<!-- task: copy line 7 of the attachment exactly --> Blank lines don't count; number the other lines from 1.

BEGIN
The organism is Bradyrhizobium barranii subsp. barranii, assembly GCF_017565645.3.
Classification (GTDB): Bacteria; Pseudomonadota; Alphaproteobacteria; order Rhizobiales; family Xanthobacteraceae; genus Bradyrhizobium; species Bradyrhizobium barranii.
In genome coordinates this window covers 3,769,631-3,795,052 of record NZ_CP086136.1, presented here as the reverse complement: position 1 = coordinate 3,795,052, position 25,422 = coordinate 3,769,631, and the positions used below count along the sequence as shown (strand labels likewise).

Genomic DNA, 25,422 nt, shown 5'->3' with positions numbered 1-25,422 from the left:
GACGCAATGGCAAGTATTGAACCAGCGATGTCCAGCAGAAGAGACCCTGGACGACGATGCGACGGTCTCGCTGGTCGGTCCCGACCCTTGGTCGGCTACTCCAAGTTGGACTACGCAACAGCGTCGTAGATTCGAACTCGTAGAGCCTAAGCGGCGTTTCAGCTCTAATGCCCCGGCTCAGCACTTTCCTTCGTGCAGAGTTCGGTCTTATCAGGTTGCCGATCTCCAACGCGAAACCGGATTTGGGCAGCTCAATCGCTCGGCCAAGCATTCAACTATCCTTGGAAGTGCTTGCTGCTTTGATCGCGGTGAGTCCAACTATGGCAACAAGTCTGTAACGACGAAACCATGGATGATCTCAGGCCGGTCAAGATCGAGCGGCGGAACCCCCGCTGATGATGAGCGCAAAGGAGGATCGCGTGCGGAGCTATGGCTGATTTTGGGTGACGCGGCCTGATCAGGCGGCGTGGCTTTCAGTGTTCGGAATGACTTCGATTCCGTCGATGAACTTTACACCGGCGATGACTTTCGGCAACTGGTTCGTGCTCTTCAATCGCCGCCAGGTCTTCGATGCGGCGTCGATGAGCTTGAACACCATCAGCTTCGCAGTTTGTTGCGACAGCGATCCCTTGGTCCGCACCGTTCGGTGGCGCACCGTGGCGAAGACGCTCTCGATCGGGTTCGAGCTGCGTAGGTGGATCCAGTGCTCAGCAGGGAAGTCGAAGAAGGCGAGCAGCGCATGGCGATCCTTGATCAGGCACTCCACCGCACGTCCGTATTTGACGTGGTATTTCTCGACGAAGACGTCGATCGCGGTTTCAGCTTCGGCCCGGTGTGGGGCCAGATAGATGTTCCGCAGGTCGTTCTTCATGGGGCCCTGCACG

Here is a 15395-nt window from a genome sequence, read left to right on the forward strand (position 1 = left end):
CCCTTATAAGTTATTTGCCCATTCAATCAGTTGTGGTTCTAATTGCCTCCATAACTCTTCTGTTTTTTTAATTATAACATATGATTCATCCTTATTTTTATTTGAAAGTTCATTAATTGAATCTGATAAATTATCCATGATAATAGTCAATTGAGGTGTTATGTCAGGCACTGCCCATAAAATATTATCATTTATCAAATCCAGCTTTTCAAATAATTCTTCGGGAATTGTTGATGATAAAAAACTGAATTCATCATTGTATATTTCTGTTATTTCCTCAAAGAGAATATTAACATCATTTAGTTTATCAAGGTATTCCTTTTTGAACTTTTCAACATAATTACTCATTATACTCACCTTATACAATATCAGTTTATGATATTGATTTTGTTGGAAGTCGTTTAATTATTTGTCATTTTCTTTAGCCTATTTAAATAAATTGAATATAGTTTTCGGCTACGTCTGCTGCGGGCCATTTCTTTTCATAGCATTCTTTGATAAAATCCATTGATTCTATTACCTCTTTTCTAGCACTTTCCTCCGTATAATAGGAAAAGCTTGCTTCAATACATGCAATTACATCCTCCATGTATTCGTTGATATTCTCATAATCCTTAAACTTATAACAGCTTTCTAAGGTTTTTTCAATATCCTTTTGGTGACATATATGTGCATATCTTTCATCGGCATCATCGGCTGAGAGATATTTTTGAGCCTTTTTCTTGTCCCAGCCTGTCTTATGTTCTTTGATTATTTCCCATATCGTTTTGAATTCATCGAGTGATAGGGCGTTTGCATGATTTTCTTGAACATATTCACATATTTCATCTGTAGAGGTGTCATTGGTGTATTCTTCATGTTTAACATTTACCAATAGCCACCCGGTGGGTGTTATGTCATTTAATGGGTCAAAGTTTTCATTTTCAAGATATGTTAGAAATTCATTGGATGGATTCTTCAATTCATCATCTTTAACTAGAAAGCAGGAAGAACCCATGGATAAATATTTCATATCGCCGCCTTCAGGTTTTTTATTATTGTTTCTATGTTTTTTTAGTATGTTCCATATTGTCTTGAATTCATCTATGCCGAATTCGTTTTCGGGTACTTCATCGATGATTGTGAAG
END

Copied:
CCCTTATAAGTTATTTGCCCATTCAATCAGTTGTGGTTCTAATTGCCTCCATAACTCTTCTGTTTTTTTAATTATAACATATGATTCATCCTTATTTTTATTTGAAAGTTCATTAATTGAATCTGATAAATTATCCATGATAATAGTCAATTGAGGTGTTATGTCAGGCACTGCCCATAAAATATTATCATTTATCAAATCCAGCTTTTCAAATAATTCTTCGGGAATTGTTGATGATAAAAAACTGAATTCATCATTGTATATTTCTGTTATTTCCTCAAAGAGAATATTAACATCATTTAGTTTATCAAGGTATTCCTTTTTGAACTTTTCAACATAATTACTCATTATACTCACCTTATACAATATCAGTTTATGATATTGATTTTGTTGGAAGTCGTTTAATTATTTGTCATTTTCTTTAGCCTATTTAAATAAATTGAATATAGTTTTCGGCTACGTCTGCTGCGGGCCATTTCTTTTCATAGCATTCTTTGATAAAATCCATTGATTCTATTACCTCTTTTCTAGCACTTTCCTCCGTATAATAGGAAAAGCTTGCTTCAATACATGCAATTACATCCTCCATGTATTCGTTGATATTCTCATAATCCTTAAACTTATAACAGCTTTCTAAGGTTTTTTCAATATCCTTTTGGTGACATATATGTGCATATCTTTCATCGGCATCATCGGCTGAGAGATATTTTTGAGCCTTTTTCTTGTCCCAGCCTGTCTTATGTTCTTTGATTATTTCCCATATCGTTTTGAATTCATCGAGTGATAGGGCGTTTGCATGATTTTCTTGAACATATTCACATATTTCATCTGTAGAGGTGTCATTGGTGTATTCTTCATGTTTAACATTTACCAATAGCCACCCGGTGGGTGTTATGTCATTTAATGGGTCAAAGTTTTCATTTTCAAGATATGTTAGAAATTCATTGGATGGATTCTTCAATTCATCATCTTTAACTAGAAAGCAGGAAGAACCCATGGATAAATATTTCATATCGCCGCCTTCAGGTTTTTTATTATTGTTTCTATGTTTTTTTAGTATGTTCCATATTGTCTTGAATTCATCTATGCCGAATTCGTTTTCGGGTACTTCATCGATGATTGTGAAG